There are two types of leaving speeches: one says "thank you, it's been marvellous, goodbye" and the other hints to varying degrees of bitterness at the real reason for leaving.
Michael Martin blended both types in his valedictory address to the Commons - all 24 minutes of it.
There was plenty of self-justification as he reminded MPs what he had brought to the job, before blaming them for the scandal that brought his downfall.
The Speaker may have been forced out because of his perceived slowness to respond to the issue but he criticised the response of MPs to proposals last year that would have banned them from using public money to buy household goods for their second homes and introduced tighter checks on spending.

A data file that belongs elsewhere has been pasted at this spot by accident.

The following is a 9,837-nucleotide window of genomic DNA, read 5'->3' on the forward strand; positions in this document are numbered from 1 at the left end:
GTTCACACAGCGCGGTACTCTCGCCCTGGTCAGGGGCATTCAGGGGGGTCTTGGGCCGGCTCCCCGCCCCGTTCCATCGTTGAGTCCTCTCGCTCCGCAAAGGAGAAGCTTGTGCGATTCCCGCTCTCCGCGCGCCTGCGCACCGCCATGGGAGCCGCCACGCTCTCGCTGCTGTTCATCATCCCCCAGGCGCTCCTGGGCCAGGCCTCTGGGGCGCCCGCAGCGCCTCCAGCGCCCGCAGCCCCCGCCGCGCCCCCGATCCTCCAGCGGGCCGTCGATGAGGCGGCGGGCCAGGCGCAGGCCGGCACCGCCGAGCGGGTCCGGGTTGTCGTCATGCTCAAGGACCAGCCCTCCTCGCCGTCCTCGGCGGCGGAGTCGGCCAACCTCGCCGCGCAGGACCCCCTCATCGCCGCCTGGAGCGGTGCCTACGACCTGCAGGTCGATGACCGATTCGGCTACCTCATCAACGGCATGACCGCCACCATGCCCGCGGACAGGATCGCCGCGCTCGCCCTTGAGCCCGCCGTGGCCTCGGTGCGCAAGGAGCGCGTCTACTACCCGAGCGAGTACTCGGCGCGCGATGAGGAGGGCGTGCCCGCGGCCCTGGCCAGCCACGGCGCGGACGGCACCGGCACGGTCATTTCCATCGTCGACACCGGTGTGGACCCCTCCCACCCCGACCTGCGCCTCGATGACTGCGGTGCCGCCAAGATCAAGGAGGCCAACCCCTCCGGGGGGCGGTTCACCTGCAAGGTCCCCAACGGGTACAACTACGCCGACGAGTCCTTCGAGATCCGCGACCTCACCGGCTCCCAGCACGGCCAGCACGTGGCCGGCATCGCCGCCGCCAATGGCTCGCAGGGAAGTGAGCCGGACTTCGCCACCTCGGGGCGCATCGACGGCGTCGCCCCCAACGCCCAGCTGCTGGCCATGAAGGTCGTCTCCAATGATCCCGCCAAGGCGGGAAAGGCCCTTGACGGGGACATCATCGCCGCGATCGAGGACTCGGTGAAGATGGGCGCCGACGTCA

"The response from this House was deeply disappointing. Half of the members did not attend to vote, and more than half of those who did vote rejected the proposals. I regretted that then. I deeply regret that now.
"And I suspect that many members of this House share my regret. Of course, the recommendations would not have solved every difficulty, but they would have ended many practices for which members have been attacked in recent weeks."
Having blamed the leaders of the three main parties here for failing to show leadership, it was then time for those three leaders to pay tribute to the first Speaker ousted for more than 300 years.
Nick Clegg faced the trickiest task, having been the only party leader to call on Mr Martin to resign. He confined himself to warm words about the Speaker's human qualities rather than his competence in the job.
After almost two hours basking in the tributes, Mr Martin said it reminded him of a farewell dinner for a long-serving councillor in Glasgow.
"So many good things were said he stood up and said I didn't realise how much you liked me and I think I'll stay on - but I can tell you your Speaker's demob-happy."